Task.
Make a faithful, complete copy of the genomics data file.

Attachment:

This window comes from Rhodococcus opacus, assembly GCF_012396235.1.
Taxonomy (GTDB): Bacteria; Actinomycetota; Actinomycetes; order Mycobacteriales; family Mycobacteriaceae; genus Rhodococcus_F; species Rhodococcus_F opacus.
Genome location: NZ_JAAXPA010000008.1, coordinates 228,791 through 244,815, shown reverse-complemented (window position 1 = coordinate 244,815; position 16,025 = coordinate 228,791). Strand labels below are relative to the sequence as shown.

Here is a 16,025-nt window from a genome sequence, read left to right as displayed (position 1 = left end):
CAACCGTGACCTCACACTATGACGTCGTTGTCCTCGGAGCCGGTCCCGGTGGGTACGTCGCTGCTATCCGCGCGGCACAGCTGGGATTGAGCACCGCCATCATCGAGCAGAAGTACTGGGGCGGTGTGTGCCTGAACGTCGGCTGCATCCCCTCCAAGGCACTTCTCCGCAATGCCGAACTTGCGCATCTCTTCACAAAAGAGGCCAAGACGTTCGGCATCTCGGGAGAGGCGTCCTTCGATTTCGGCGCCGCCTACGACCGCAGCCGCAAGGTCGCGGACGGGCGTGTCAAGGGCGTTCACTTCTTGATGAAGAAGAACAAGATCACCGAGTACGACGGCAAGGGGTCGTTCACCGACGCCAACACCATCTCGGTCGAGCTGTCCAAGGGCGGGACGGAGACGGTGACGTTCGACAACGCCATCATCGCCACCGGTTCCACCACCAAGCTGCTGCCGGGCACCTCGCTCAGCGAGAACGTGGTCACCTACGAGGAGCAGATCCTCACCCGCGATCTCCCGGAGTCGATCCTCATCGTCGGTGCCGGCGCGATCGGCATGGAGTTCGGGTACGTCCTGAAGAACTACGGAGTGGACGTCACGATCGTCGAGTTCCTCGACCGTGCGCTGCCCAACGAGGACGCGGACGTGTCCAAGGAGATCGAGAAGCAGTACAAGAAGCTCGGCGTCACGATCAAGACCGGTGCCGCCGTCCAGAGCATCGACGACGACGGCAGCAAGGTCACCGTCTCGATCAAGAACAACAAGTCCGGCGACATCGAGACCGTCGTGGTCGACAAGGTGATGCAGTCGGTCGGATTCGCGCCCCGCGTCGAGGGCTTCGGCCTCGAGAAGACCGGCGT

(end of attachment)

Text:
This window comes from Rhodococcus opacus, assembly GCF_012396235.1.
Taxonomy (GTDB): Bacteria; Actinomycetota; Actinomycetes; order Mycobacteriales; family Mycobacteriaceae; genus Rhodococcus_F; species Rhodococcus_F opacus.
Genome location: NZ_JAAXPA010000008.1, coordinates 228,791 through 244,815, shown reverse-complemented (window position 1 = coordinate 244,815; position 16,025 = coordinate 228,791). Strand labels below are relative to the sequence as shown.

Here is a 16,025-nt window from a genome sequence, read left to right as displayed (position 1 = left end):
CAACCGTGACCTCACACTATGACGTCGTTGTCCTCGGAGCCGGTCCCGGTGGGTACGTCGCTGCTATCCGCGCGGCACAGCTGGGATTGAGCACCGCCATCATCGAGCAGAAGTACTGGGGCGGTGTGTGCCTGAACGTCGGCTGCATCCCCTCCAAGGCACTTCTCCGCAATGCCGAACTTGCGCATCTCTTCACAAAAGAGGCCAAGACGTTCGGCATCTCGGGAGAGGCGTCCTTCGATTTCGGCGCCGCCTACGACCGCAGCCGCAAGGTCGCGGACGGGCGTGTCAAGGGCGTTCACTTCTTGATGAAGAAGAACAAGATCACCGAGTACGACGGCAAGGGGTCGTTCACCGACGCCAACACCATCTCGGTCGAGCTGTCCAAGGGCGGGACGGAGACGGTGACGTTCGACAACGCCATCATCGCCACCGGTTCCACCACCAAGCTGCTGCCGGGCACCTCGCTCAGCGAGAACGTGGTCACCTACGAGGAGCAGATCCTCACCCGCGATCTCCCGGAGTCGATCCTCATCGTCGGTGCCGGCGCGATCGGCATGGAGTTCGGGTACGTCCTGAAGAACTACGGAGTGGACGTCACGATCGTCGAGTTCCTCGACCGTGCGCTGCCCAACGAGGACGCGGACGTGTCCAAGGAGATCGAGAAGCAGTACAAGAAGCTCGGCGTCACGATCAAGACCGGTGCCGCCGTCCAGAGCATCGACGACGACGGCAGCAAGGTCACCGTCTCGATCAAGAACAACAAGTCCGGCGACATCGAGACCGTCGTGGTCGACAAGGTGATGCAGTCGGTCGGATTCGCGCCCCGCGTCGAGGGCTTCGGCCTCGAGAAGACCGGCGT